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  1. Wheeler, Aaron (Ed.)
    The ability to measure the charge and size of single particles is essential to understanding particle adhesion and interaction with their environment. Characterizing the physical properties of biological particles, like cells, can be a powerful tool in studying the association between the changes in physical properties and disease development. Currently, measuring charge via the electrophoretic mobility (μep) of individual particles remains challenging, and there is only one prior report of simultaneously measuring μep and size. We introduce microfluidic transverse AC electrophoresis (TrACE), a novel technique that combines particle tracking velocimetry (PTV) and AC electrophoresis. In TrACE, electric waves with 0.75 to 1.5 V amplitude are applied transversely to the bulk flow and cause the particles to oscillate. PTV records the particles' oscillating trajectories as pressure drives bulk flow through the microchannel. A simple quasi-equilibrium model agrees well with experimental measurements of frequency, amplitude, and phase, indicating that particle motion is largely described by DC electrophoresis. The measured μep of polystyrene particles (0.53, 0.84, 1, and 2 μm diameter) are consistent with ELS measurements, and precision is enhanced by averaging ∼100 measurements per particle. Particle size is simultaneously measured from Brownian motion quantified from the trajectory for particles <2 μm or image analysis for particles ≥2 μm. Lastly, the ability to analyze intact mammalian cells is demonstrated with B cells. TrACE systems are expected to be highly suitable as fieldable tools to measure the μep and size of a broad range of individual particles. 
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    Free, publicly-accessible full text available November 8, 2024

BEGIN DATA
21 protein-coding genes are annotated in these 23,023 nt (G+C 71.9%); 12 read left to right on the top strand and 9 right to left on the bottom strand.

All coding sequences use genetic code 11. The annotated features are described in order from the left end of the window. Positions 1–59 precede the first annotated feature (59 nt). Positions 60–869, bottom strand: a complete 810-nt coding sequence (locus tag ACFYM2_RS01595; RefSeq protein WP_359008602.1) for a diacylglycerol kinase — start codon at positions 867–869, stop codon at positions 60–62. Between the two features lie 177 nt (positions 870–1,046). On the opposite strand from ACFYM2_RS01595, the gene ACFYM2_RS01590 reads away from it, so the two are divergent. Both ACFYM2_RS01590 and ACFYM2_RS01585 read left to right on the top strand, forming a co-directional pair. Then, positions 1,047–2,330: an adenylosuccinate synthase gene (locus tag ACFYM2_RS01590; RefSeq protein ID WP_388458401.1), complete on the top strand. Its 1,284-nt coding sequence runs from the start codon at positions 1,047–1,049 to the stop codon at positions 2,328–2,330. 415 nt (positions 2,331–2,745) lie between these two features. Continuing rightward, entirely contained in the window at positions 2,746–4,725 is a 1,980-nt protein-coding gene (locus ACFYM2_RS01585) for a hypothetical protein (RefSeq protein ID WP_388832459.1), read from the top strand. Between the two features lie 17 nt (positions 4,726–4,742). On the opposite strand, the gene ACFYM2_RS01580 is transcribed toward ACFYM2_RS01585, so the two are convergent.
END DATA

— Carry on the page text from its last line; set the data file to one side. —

2. We experimentally explored the effect of single-sidewall cooling on Rayleigh–Bénard (RB) convection. Canonical RB was also studied to aid insight. The scenarios shared tank dimensions and bottom and top wall temperatures; the single sidewall cooling had the top wall temperature. Turbulence was explored at two canonical Rayleigh numbers, $Ra=1.6\times 10^{10}$ and $Ra=2\times 10^9$ under Prandtl number $Pr=5.4$ . Particle image velocimetry described vertical planes parallel and perpendicular to the sidewall cooling. The two $Ra$ scenarios reveal pronounced changes in the flow structure and large-scale circulation (LSC) due to the sidewall cooling. The density gradient induced by the sidewall cooling led to asymmetric descending and ascending flows and irregular LSC. Flow statistics departed from the canonical case, exhibiting lower buoyancy effects, represented by an effective Rayleigh number with effective height dependent on the distance from the lateral cooling. Velocity spectra show two scalings, $\varPhi \propto f^{-5/3}$ Kolmogorov (KO41) and $\varPhi \propto f^{-11/5}$ Bolgiano (BO59) in the larger $Ra$ ; the latter was not present in the smaller set-up. The BO59 scaling with sidewall cooling appears at higher frequencies than its canonical counterpart, suggesting weaker buoyancy effects. The LSC core motions allowed us to identify a characteristic time scale of the order of vortex turnover time associated with distinct vortex modes. The velocity spectra of the vortex core oscillation along its principal axis showed a scaling of $\varPhi _c \propto f^{-5/3}$ for the single sidewall cooling, which was dominant closer there. It did not occur in the canonical case, evidencing the modulation of LSC oscillation on the flow. 
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  3. Abstract

    Light initiates chloroplast biogenesis inArabidopsisby eliminating PHYTOCHROME-INTERACTING transcription FACTORs (PIFs), which in turn de-represses nuclear photosynthesis genes, and synchronously, generates a nucleus-to-plastid (anterograde) signal that activates the plastid-encoded bacterial-type RNA polymerase (PEP) to transcribe plastid photosynthesis genes. However, the identity of the anterograde signal remains frustratingly elusive. The main challenge has been the difficulty to distinguish regulators from the plethora of necessary components for plastid transcription and other essential chloroplast functions, such as photosynthesis. Here, we show that the genome-wide induction of nuclear photosynthesis genes is insufficient to activate the PEP. PEP inhibition is imposed redundantly by multiple PIFs and requires PIF3’s activator activity. Among the nuclear-encoded components of the PEP holoenzyme, we identify four light-inducible, PIF-repressed sigma factors as anterograde signals. Together, our results elucidate that light-dependent inhibition of PIFs activates plastid photosynthesis genes via sigma factors as anterograde signals in parallel with the induction of nuclear photosynthesis genes.

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